Abstract: This study examined the effectiveness of fat and water soluble antioxidants on the oxidative stability of omega (ω)-3 rich table spreads, produced using novel multiple emulsion technology. Table spreads were produced by dispersing an oil-in-water (O/W) emulsion (500 g/kg 85 camelina/15 fish oil blend) in a hardstock/rapeseed oil blend, using sodium caseinate and polyglycerol polyricinoleate as emulsifiers. The O/W and oil-in-water-in-oil (O/W/O) emulsions contained either a water soluble antioxidant (green tea extract [GTE]), an oil soluble antioxidant (α-Tocopherol), or both. Spreads containing α-Tocopherol had the highest lipid hydroperoxide values, whereas spreads containing GTE had the lowest (P < 0.05), during storage at 5 °C, while p-Anisidine values did not differ significantly. Particle size was generally unaffected by antioxidant type (P < 0.05). Double emulsion (O/W/O) structures were clearly seen in confocal images of the spreads. By the end of storage, none of the spreads had significantly different G′ values. Firmness (Newtons) of all spreads generally increased during storage (P < 0.05).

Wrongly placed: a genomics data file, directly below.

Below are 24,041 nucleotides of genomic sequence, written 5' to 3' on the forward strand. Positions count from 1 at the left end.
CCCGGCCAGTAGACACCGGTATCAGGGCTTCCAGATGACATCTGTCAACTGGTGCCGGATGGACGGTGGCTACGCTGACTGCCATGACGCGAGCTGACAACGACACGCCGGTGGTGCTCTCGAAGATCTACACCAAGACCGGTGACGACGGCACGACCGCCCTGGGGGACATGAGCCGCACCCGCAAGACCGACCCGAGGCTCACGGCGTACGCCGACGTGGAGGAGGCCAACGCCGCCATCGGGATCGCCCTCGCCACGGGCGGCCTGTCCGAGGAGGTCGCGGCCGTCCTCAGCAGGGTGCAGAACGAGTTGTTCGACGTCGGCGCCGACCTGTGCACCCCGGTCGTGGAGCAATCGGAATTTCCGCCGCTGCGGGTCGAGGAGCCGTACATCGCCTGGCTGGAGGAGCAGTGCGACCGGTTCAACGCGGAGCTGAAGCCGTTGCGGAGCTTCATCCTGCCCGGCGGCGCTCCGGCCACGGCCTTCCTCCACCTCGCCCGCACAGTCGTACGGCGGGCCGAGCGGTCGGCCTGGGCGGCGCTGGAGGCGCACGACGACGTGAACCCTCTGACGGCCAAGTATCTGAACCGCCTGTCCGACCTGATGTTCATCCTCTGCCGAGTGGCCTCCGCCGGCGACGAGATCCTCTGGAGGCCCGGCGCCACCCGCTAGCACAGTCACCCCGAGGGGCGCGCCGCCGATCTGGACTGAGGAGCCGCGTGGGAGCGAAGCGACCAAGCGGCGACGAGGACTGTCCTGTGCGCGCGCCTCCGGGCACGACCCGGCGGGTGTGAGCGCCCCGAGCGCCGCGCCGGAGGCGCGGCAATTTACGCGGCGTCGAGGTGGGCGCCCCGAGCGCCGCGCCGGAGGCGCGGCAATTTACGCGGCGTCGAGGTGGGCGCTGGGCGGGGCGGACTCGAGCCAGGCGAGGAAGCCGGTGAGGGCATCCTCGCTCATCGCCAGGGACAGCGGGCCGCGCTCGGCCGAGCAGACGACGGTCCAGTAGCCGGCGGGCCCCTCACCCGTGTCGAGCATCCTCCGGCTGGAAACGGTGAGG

Practical Application: Lipid oxidation is a major problem in omega-3 rich oils, and can cause off-odors and off-flavors. Double emulsion technology was used to produce omega-3 enriched spreads (O/W/O emulsions), wherein the omega-3 oil was incorporated into the inner oil phase, to protect it from lipid oxidation. Antioxidants were added to further protect the spreads by reducing lipid oxidation. Spreads produced had good oxidative stability and possessed functional (omega-3 addition) properties.